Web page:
Bronzeville is a new, scripted podcast that dramatizes the South Side Chicago neighborhood of the same name — with tales of gangsters, grifters, gamblers and regular people trying to get by.
The audio drama, set in the 1940s, features several well-known African-American actors, including Laurence Fishburne and Tracee Ellis Ross.
Fishburne plays the lead role of Curtis “Eyeball” Randolph, the neighborhood’s longtime gang boss who’s out of the game. The show’s other protagonist, played by West Side native Larenz Tate, is Jimmy Tillman, a black man from the rural South who makes his way north to Chicago to escape his checkered past and make a new life in Bronzeville.
Tate, who is also a co-director and co-executive producer of the podcast, said Bronzeville tells “a different side of the American dream, coming from the African-American community.”
Morning Shift host Jenn White spoke with Tate, his brother and co-executive producer LaRon Tate, and writer Josh Olson about how they conceived of and executed their podcast.
Jenn White: Describe the world that listeners are stepping into in Bronzeville.
Larenz Tate: Bronzeville is (about) a South Side neighborhood in Chicago and the story basically chronicles the lives of this African-American community post-WWII. It’s interesting because at a time in the 1940s or the 1930s, most of that migration from the African-American community came from the South. Out of that, (with) Jim Crow, you would assume that the black community would not be able to attain the kind of lifestyle … that other people were able to have — that “American dream” if you will.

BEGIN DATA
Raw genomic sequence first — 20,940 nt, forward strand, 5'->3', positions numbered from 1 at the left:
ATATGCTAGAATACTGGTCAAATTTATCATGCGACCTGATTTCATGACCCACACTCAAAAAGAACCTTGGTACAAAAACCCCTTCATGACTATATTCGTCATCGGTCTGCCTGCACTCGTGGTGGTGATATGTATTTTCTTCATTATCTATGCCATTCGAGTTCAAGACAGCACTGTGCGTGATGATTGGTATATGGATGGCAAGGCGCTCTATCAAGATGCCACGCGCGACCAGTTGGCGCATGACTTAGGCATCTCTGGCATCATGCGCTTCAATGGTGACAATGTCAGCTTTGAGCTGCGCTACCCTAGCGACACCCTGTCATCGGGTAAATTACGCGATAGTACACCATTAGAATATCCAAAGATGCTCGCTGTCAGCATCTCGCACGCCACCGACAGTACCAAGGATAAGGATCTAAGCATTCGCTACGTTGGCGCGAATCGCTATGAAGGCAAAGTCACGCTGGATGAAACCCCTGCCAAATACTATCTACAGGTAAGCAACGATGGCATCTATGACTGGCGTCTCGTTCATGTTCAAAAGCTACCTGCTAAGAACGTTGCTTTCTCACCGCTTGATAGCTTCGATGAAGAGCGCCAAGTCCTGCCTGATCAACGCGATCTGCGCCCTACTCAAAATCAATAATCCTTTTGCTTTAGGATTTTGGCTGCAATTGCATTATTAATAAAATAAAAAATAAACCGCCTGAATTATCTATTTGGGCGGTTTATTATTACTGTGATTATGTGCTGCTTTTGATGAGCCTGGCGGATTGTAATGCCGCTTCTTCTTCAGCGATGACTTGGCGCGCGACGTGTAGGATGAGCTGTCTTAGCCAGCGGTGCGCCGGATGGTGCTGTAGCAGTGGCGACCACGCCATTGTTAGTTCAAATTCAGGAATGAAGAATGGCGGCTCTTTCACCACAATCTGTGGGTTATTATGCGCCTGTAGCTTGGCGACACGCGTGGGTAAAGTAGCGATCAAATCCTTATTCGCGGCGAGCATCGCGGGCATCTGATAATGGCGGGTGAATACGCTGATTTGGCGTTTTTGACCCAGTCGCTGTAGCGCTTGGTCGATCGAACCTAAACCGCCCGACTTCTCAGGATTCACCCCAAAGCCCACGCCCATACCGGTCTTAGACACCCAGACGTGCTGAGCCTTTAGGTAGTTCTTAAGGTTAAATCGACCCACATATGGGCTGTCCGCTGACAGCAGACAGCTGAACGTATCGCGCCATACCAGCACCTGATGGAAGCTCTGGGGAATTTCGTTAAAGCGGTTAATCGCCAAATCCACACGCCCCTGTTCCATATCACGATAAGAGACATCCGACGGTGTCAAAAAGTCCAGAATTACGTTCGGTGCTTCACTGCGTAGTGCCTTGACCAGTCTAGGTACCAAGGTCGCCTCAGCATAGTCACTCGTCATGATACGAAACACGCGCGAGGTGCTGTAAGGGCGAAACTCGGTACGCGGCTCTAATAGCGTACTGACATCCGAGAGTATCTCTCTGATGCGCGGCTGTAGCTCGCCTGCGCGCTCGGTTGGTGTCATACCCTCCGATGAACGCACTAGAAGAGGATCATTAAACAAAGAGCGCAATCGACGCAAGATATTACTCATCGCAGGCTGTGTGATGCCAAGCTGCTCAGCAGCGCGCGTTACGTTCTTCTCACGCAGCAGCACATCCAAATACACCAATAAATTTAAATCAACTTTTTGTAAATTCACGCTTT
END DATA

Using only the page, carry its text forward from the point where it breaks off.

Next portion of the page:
This place was a metropolis — you had a self-sufficient community of African-American people where they owned their own banks, they owned their own department stores, they had their own hospitals and schools. There was a political influence that this black community had as well. We thought, we have to tell this story. We don’t get a chance to see stories like this — that really uplifts the black folk in that American dream. So we thought, “Why not do this audio series?” — and lay it out in a way that we sort of pull back and reach back from the days of great radio shows.
White: LaRon, what is it about this story that appealed to you?
LaRon Tate: One, being Chicagoans, that was the one thing that appealed — that we had something in our own backyard that was so rich, both literally in terms of the community itself, but also a part of American history that’s been untold. Once we were exposed to this history of Bronzeville, it was something that I felt we definitely had to move forward with.
White: Josh, how much research did you have to do heading into this project to understand how these gambling rings were structured and how the community itself was structured?
Josh Olson: There’s not a lot of material out there. There is a great, great book called Black Metropolis, which we mined deeply.
In fact, in the first episode there’s a sequence when Jimmy gets off the train and sees Bronzeville for the first time — I was stuck with the problem of how do you do this kind of sweeping vista without having any visuals? So we just took a couple paragraphs from the book Black Metropolis, which were absolutely gorgeous and kind of described the world. But it also contained a lot of information about how the games were structured, how the organization was structured.
I also had a friend, Michael Theobald, who we got to hire on this. I call him “Rain Man.” He’s from Chicago, he’s a history fanatic and he’s able to find stuff that I don’t even know where some of it came from. So I kind of immersed myself in kind of the broad generalities of things and then as I got into the writing of it, if I got into a situation (where I needed specific details) … I called up Michael. Half an hour later he called me back with this stuff. So it’s a combination of my own research and then having this amazing resource.
This interview has been edited for brevity and clarity. Click the ‘play’ button to listen to the entire interview.